The goal of any good estate plan is to provide an easy path for your loved ones and beneficiaries if you become incapacitated or upon your death. There are some essential elements that you should include in your estate plan.
Will or Trust
A simple will is also called a “last will and testament.” A will is the cornerstone of a comprehensive estate plan. It is a document that provides direction for the distribution of assets following your death. If you die without a will, Wisconsin intestate law takes over and your loved ones may not end up with the assets they should. A trust is an option that might be appropriate as a way to provide for your loved ones without excessive inheritance taxes.
A trust is a vehicle that essentially holds assets for those you designate. A trust is one of the best ways to ensure that your minor children get the assets you intend. Trusts can be helpful, but they can be complex. It is best to discuss your trust options with an experienced estate planning attorney.
Durable Power of Attorney
Durable power of attorney gives someone you designate the legal authority to take over your affairs in the event that you become incapacitated or pass away. There are two main types of power of attorney including the financial and springing power of attorney. A simple financial power of attorney allows the person you designate the ability to handle your finances such as bank accounts, pay bills on your behalf, and more. The springing power of attorney does not take effect until a doctor declares you incapable or incompetent. You should always keep your power of attorney current and review and revise it every several years to make sure that it remains valid.
Designation of Beneficiaries
The designation of beneficiaries is one of the critical parts of the estate plan. You need to provide clear instructions for the distribution of your assets and property. You should name your beneficiaries based on your current family members and loved ones. It is best to review and revise your beneficiaries from time to time, and particularly if your family status changes or when family members or loved ones come or go. If you fail to update your beneficiaries, the people you love may not end up with your assets. For example, if you get divorced, you need to remove your former spouse’s name and replace it when you remarry. Otherwise, your ex could unintentionally end up receiving your property after your death.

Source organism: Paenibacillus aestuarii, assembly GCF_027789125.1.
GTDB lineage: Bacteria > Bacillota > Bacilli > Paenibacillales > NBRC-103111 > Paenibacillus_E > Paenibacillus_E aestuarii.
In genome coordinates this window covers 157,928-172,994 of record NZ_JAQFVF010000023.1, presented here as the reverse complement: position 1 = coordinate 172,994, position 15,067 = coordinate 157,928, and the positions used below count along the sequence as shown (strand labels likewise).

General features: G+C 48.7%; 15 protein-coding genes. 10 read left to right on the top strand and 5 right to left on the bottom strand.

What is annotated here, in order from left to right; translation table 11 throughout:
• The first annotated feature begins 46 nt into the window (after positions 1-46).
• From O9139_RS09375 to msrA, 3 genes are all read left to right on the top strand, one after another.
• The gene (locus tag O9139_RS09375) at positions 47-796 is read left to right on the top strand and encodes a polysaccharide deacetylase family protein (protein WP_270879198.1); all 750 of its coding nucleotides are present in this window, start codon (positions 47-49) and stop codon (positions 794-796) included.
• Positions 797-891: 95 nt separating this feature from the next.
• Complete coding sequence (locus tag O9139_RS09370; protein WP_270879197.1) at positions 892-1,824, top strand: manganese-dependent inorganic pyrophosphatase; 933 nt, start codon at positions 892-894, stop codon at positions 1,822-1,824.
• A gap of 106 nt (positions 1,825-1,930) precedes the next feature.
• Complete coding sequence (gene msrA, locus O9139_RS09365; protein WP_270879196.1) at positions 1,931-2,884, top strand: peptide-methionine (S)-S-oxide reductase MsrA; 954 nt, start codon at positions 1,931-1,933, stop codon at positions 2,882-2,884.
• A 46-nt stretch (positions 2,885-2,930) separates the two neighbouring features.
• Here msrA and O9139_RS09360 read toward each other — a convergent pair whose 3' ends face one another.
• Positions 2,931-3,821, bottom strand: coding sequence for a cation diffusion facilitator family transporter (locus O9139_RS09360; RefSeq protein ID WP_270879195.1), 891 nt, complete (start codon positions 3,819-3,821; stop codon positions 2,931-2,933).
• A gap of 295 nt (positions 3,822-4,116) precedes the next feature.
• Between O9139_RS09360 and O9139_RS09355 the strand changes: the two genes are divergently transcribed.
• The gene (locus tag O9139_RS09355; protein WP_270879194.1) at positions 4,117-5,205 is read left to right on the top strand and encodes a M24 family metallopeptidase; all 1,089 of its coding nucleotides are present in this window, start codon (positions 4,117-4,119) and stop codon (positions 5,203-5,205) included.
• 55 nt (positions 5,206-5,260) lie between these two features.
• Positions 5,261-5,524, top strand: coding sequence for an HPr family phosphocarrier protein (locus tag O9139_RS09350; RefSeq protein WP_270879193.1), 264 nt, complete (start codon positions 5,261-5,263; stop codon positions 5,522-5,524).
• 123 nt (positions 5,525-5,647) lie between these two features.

A healthcare directive is a document that gives directions for your care if you are unable to make decisions due to incapacitation. A healthcare directive goes by other names including an advance directive and living will. The healthcare directive should include provisions for your medical preferences such as when not to resuscitate, when not to utilize breathing or feeding tubes, and more. The document gives you peace of mind that you will get the medical care you want, and it also makes it easier for your loved ones because they know your wishes.
If you have minor children, you will need to designate someone to care for them if you die. The document should include a clear guardian for your children. You should discuss the details of the arrangement with your potential guardian designees prior to adding them to your estate plan. You may also need to account for financial support for your minor children when necessary. If you do not designate a guardian, your children could end up being placed with someone else.
Estate planning is complex and requires knowledge, training, and experience to develop a plan that is best for your situation. To learn more about estate planning and to get started with your will and estate plan, contact us online or at (608) 784-8310.